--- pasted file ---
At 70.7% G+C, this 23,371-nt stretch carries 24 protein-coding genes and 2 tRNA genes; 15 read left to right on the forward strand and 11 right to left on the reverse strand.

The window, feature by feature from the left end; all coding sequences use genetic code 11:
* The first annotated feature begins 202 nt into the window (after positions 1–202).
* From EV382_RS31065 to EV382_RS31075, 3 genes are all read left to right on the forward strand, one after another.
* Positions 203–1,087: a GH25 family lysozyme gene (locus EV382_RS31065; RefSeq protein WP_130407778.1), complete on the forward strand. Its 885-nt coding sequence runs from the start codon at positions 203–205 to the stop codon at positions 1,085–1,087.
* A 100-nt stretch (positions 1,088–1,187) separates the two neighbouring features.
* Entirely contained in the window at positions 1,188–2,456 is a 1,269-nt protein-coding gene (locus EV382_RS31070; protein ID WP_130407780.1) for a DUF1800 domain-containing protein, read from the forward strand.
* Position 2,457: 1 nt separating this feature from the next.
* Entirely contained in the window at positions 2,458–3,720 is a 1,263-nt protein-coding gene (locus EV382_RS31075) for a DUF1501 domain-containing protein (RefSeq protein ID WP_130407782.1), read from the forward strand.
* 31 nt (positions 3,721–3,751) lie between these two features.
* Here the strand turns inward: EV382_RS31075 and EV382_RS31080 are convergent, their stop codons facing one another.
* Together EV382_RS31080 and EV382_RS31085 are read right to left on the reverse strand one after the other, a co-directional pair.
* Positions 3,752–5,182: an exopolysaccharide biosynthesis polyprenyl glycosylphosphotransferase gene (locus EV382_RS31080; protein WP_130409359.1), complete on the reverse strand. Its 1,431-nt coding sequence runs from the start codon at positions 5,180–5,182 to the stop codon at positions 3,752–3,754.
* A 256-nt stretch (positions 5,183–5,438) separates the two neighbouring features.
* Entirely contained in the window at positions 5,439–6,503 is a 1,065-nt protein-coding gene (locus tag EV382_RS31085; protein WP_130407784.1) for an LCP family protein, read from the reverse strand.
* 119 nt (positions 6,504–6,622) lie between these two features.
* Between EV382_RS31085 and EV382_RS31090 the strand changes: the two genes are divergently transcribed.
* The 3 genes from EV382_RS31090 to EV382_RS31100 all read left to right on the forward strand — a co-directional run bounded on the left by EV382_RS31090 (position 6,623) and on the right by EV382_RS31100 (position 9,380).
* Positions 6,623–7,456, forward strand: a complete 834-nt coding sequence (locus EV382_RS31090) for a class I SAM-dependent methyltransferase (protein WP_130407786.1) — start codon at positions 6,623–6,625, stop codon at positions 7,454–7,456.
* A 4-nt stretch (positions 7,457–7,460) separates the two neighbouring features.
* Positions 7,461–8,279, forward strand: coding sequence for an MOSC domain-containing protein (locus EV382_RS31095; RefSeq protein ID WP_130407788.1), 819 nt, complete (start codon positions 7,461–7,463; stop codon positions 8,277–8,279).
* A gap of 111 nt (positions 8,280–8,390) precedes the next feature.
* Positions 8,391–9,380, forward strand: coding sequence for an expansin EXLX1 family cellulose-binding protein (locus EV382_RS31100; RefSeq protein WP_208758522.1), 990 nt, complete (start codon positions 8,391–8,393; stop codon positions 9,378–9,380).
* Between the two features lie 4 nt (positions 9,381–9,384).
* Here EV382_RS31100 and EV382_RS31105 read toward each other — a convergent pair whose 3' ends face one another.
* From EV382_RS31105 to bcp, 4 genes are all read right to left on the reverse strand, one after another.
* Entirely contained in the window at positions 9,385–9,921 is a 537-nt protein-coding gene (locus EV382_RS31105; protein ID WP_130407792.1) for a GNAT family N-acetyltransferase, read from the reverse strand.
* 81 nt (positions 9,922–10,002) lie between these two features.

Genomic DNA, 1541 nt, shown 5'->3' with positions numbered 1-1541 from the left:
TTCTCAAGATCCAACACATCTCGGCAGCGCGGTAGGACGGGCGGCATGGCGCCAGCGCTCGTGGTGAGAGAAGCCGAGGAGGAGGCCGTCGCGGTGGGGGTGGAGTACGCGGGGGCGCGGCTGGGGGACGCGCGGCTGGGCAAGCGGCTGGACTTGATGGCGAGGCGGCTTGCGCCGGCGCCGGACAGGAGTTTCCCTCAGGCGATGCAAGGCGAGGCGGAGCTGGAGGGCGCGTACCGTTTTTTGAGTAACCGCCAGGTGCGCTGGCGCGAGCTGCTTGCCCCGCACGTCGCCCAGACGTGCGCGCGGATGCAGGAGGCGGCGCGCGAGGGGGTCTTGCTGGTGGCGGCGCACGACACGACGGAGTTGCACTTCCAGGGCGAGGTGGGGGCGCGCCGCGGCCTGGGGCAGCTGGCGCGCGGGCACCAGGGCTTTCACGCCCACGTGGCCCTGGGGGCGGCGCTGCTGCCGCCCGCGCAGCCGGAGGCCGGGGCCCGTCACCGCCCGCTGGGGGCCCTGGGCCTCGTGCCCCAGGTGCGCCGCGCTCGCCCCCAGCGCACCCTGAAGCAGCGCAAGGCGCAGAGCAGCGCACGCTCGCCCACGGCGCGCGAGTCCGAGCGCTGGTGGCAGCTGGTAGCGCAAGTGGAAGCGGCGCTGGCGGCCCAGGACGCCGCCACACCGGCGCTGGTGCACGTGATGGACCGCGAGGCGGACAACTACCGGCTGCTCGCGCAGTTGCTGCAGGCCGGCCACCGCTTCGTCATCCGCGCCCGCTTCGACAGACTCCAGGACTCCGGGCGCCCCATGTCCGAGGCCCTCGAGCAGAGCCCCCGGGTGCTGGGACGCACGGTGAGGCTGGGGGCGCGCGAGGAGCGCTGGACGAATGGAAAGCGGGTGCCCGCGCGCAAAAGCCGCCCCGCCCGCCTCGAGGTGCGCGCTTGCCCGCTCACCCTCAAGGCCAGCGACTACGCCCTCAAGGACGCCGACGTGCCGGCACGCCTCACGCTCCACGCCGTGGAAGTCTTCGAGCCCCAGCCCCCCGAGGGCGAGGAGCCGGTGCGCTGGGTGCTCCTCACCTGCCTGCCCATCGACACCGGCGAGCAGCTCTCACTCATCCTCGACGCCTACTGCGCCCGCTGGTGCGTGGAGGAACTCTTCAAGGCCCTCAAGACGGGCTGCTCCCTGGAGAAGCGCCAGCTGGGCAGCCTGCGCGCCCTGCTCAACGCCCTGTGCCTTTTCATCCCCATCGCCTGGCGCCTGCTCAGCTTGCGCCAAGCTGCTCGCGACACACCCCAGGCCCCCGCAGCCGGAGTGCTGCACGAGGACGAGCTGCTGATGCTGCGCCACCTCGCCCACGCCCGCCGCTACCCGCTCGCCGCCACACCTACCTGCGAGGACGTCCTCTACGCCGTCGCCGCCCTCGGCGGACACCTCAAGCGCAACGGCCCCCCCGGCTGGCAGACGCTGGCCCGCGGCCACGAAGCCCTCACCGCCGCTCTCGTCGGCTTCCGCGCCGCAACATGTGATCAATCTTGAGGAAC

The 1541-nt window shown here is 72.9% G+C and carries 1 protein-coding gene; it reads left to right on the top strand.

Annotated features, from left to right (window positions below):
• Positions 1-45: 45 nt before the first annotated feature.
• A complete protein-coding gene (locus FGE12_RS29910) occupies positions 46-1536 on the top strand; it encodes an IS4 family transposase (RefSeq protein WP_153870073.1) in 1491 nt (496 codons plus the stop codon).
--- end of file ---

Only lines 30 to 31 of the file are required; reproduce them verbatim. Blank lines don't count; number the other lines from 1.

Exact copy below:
TTCTCAAGATCCAACACATCTCGGCAGCGCGGTAGGACGGGCGGCATGGCGCCAGCGCTCGTGGTGAGAGAAGCCGAGGAGGAGGCCGTCGCGGTGGGGGTGGAGTACGCGGGGGCGCGGCTGGGGGACGCGCGGCTGGGCAAGCGGCTGGACTTGATGGCGAGGCGGCTTGCGCCGGCGCCGGACAGGAGTTTCCCTCAGGCGATGCAAGGCGAGGCGGAGCTGGAGGGCGCGTACCGTTTTTTGAGTAACCGCCAGGTGCGCTGGCGCGAGCTGCTTGCCCCGCACGTCGCCCAGACGTGCGCGCGGATGCAGGAGGCGGCGCGCGAGGGGGTCTTGCTGGTGGCGGCGCACGACACGACGGAGTTGCACTTCCAGGGCGAGGTGGGGGCGCGCCGCGGCCTGGGGCAGCTGGCGCGCGGGCACCAGGGCTTTCACGCCCACGTGGCCCTGGGGGCGGCGCTGCTGCCGCCCGCGCAGCCGGAGGCCGGGGCCCGTCACCGCCCGCTGGGGGCCCTGGGCCTCGTGCCCCAGGTGCGCCGCGCTCGCCCCCAGCGCACCCTGAAGCAGCGCAAGGCGCAGAGCAGCGCACGCTCGCCCACGGCGCGCGAGTCCGAGCGCTGGTGGCAGCTGGTAGCGCAAGTGGAAGCGGCGCTGGCGGCCCAGGACGCCGCCACACCGGCGCTGGTGCACGTGATGGACCGCGAGGCGGACAACTACCGGCTGCTCGCGCAGTTGCTGCAGGCCGGCCACCGCTTCGTCATCCGCGCCCGCTTCGACAGACTCCAGGACTCCGGGCGCCCCATGTCCGAGGCCCTCGAGCAGAGCCCCCGGGTGCTGGGACGCACGGTGAGGCTGGGGGCGCGCGAGGAGCGCTGGACGAATGGAAAGCGGGTGCCCGCGCGCAAAAGCCGCCCCGCCCGCCTCGAGGTGCGCGCTTGCCCGCTCACCCTCAAGGCCAGCGACTACGCCCTCAAGGACGCCGACGTGCCGGCACGCCTCACGCTCCACGCCGTGGAAGTCTTCGAGCCCCAGCCCCCCGAGGGCGAGGAGCCGGTGCGCTGGGTGCTCCTCACCTGCCTGCCCATCGACACCGGCGAGCAGCTCTCACTCATCCTCGACGCCTACTGCGCCCGCTGGTGCGTGGAGGAACTCTTCAAGGCCCTCAAGACGGGCTGCTCCCTGGAGAAGCGCCAGCTGGGCAGCCTGCGCGCCCTGCTCAACGCCCTGTGCCTTTTCATCCCCATCGCCTGGCGCCTGCTCAGCTTGCGCCAAGCTGCTCGCGACACACCCCAGGCCCCCGCAGCCGGAGTGCTGCACGAGGACGAGCTGCTGATGCTGCGCCACCTCGCCCACGCCCGCCGCTACCCGCTCGCCGCCACACCTACCTGCGAGGACGTCCTCTACGCCGTCGCCGCCCTCGGCGGACACCTCAAGCGCAACGGCCCCCCCGGCTGGCAGACGCTGGCCCGCGGCCACGAAGCCCTCACCGCCGCTCTCGTCGGCTTCCGCGCCGCAACATGTGATCAATCTTGAGGAAC

The 1541-nt window shown here is 72.9% G+C and carries 1 protein-coding gene; it reads left to right on the top strand.